Looking for advice regarding large oc_filecache table

Fellow Nextcloud users and system administrators,

I don’t know if this is the best category in which to post this topic. If there’s a better place for this, please point me in that direction.

I’m looking for advice from other Nextcloud system administrators about strategies in dealing with the oc_filecache table as it continues to grow without any upper bound.

We’re running Nextcloud-11.0.3. Our Nextcloud database is on a MySQL-5.7 server.

Our MySQL-5.7 oc_filecache table now has about 428,000,000 rows and is about 400GB. The time required to dump this table and do backups is becoming increasingly long and unmanageable. Eventually we will have to implement some changes in how we handle this data unless some fundamental changes are made to Nextcloud such that there is not this single large database table.

Has anything significant in this area changed in Nextcloud-12?

What is the future for the oc_filecache table? Is there anything in the Nextcloud roadmap that deals with this specific area? If so, where can I find that documented?

Is there any other documentation that anyone can point me to that discusses issues such as how best to deal with large oc_filecache tables?


Do you have a high number of small files? For the same size as yours, my setup would have 1000 times less rows than yours!

Versioning and trash-bin could also create a lot of additional entries, especially when the cleaning routines don’t work (your cronjob runs regularly)?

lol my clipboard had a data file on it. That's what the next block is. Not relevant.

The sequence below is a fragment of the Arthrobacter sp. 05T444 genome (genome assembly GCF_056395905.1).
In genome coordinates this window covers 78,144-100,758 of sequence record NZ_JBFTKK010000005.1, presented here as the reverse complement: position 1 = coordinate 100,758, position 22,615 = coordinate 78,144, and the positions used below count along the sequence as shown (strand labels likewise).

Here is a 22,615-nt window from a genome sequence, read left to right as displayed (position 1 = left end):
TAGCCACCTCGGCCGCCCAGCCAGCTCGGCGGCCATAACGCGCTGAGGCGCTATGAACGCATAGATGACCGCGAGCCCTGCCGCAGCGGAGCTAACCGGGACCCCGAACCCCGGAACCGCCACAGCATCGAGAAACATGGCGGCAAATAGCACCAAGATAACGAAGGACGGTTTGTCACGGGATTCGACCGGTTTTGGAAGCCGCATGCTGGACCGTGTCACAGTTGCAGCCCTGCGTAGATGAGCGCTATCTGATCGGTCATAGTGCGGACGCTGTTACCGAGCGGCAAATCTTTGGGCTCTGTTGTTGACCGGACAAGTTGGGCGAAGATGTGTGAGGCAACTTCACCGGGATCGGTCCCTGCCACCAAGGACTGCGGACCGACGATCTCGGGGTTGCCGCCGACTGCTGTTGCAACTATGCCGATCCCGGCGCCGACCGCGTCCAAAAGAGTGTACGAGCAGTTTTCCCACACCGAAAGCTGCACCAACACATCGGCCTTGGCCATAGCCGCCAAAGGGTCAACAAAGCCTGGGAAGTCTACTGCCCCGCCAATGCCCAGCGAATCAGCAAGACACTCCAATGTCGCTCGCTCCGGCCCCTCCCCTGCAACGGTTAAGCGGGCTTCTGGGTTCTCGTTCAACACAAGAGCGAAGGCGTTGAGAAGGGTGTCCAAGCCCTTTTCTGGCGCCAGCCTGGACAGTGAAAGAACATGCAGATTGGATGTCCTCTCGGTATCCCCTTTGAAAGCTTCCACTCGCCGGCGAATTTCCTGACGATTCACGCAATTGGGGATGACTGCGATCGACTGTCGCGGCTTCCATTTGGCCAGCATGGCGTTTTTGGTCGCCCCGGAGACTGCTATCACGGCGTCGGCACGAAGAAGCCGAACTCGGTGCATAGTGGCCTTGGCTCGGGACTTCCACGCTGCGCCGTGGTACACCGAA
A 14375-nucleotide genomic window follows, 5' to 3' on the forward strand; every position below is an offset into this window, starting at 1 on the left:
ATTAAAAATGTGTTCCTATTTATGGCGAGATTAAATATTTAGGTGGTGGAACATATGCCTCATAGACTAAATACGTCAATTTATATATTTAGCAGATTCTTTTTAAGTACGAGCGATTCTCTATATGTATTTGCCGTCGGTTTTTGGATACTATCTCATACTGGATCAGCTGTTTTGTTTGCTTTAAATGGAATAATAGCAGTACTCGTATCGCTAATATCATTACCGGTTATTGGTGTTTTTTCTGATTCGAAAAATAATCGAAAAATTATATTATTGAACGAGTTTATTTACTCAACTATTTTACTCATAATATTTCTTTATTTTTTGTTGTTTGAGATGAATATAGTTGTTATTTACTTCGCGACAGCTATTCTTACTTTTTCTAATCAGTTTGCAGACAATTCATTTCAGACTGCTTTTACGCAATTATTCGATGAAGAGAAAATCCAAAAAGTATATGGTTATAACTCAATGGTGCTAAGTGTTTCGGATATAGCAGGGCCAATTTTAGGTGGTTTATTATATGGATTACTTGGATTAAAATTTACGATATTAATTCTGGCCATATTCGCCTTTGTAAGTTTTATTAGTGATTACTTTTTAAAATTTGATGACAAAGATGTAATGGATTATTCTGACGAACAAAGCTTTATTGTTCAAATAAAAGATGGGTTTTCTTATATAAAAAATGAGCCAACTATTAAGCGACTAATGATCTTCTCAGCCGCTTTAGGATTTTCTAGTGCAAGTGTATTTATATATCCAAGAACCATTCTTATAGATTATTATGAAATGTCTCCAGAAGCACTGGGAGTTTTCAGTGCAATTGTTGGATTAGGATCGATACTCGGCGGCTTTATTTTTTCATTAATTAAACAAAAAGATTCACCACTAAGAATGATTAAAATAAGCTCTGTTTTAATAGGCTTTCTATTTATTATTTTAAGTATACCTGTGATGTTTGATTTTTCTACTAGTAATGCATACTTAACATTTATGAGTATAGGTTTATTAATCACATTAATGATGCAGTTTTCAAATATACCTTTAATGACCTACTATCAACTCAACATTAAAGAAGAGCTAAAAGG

Yes, it’s quite conceivable that we do have a large number of small files, as well as a large number of large files, and a large number of any size in between. :slight_smile:

I’m running occ file:scan processes now to get counts of all files and filer per user. However, I’m encountering problems like this:

Exception while scanning: An exception occurred while executing 'UPDATE oc_filecache SET size=? WHERE (size <> ? OR size IS NULL) AND fileid = ? ’ with params [0, 0, “4150902”]:

SQLSTATE[HY000]: General error: 1205 Lock wait timeout exceeded; try restarting transaction

and this happens whether I have file locking disabled or enabled, and before and after flushing the redis server cache, and oc_file_locks is empty.

The Nextcloud cron.php is set to run once every 15 minutes from system cron, and logs show it is running regularly. I’ve disabled this now temporarily while I try to debug that process.

Nevermind the comment in my previous post about the “Lock wait timeout” errors. I realize now that this has nothing to do with Nextcloud file locking, but is a MySQL transaction locking issue. I’m not sure yet how to deal with this, but I imagine it has something to do with MySQL server tuning.

As far as I can tell, my Nextcloud cron process is working fine.

Our problems seem to be related to the number of files our users have, including in external storages, the length of time it’s taking to scan all of these files, and the size of the filecache database. I’m guessing we’re probably pushing the limits of what is viable for our current Nextcloud deployment and the infrastructure it’s running on.

I found this …


Also interesting and relevant to this topic …


I’ll be looking into the MySQL Galera cluster option, and while this will surely help with database performance and reliability, I don’t know that it’s going to solve the problem of the ever-increasing time required to do backups of the filecache database.